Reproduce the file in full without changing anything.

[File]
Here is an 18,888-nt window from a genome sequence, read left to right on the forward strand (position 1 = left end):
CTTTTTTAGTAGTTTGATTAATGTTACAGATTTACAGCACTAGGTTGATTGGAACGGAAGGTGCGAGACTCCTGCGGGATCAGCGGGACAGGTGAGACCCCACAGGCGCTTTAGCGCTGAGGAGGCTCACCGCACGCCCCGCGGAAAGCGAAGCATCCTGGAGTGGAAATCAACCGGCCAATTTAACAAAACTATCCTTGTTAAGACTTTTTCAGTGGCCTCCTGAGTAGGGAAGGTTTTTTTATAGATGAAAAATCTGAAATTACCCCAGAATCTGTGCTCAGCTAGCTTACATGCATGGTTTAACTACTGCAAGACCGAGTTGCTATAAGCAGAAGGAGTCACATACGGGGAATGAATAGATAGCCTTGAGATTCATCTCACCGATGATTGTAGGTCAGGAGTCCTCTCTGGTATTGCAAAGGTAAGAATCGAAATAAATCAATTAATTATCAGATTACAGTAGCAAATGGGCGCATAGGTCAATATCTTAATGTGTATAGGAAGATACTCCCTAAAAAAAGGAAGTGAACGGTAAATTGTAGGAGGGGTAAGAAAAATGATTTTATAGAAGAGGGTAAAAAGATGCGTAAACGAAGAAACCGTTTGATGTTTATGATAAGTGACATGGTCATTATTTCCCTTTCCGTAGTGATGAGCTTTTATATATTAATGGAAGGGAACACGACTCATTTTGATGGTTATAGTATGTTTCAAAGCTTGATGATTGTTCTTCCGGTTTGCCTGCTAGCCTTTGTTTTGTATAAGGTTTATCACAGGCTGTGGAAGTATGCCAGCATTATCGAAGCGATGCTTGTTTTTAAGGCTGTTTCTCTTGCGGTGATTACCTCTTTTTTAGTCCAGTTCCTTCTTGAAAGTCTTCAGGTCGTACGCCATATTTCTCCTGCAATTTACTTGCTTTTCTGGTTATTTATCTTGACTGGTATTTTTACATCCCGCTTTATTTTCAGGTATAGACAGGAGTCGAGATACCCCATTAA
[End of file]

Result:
Here is an 18,888-nt window from a genome sequence, read left to right on the forward strand (position 1 = left end):
CTTTTTTAGTAGTTTGATTAATGTTACAGATTTACAGCACTAGGTTGATTGGAACGGAAGGTGCGAGACTCCTGCGGGATCAGCGGGACAGGTGAGACCCCACAGGCGCTTTAGCGCTGAGGAGGCTCACCGCACGCCCCGCGGAAAGCGAAGCATCCTGGAGTGGAAATCAACCGGCCAATTTAACAAAACTATCCTTGTTAAGACTTTTTCAGTGGCCTCCTGAGTAGGGAAGGTTTTTTTATAGATGAAAAATCTGAAATTACCCCAGAATCTGTGCTCAGCTAGCTTACATGCATGGTTTAACTACTGCAAGACCGAGTTGCTATAAGCAGAAGGAGTCACATACGGGGAATGAATAGATAGCCTTGAGATTCATCTCACCGATGATTGTAGGTCAGGAGTCCTCTCTGGTATTGCAAAGGTAAGAATCGAAATAAATCAATTAATTATCAGATTACAGTAGCAAATGGGCGCATAGGTCAATATCTTAATGTGTATAGGAAGATACTCCCTAAAAAAAGGAAGTGAACGGTAAATTGTAGGAGGGGTAAGAAAAATGATTTTATAGAAGAGGGTAAAAAGATGCGTAAACGAAGAAACCGTTTGATGTTTATGATAAGTGACATGGTCATTATTTCCCTTTCCGTAGTGATGAGCTTTTATATATTAATGGAAGGGAACACGACTCATTTTGATGGTTATAGTATGTTTCAAAGCTTGATGATTGTTCTTCCGGTTTGCCTGCTAGCCTTTGTTTTGTATAAGGTTTATCACAGGCTGTGGAAGTATGCCAGCATTATCGAAGCGATGCTTGTTTTTAAGGCTGTTTCTCTTGCGGTGATTACCTCTTTTTTAGTCCAGTTCCTTCTTGAAAGTCTTCAGGTCGTACGCCATATTTCTCCTGCAATTTACTTGCTTTTCTGGTTATTTATCTTGACTGGTATTTTTACATCCCGCTTTATTTTCAGGTATAGACAGGAGTCGAGATACCCCATTAA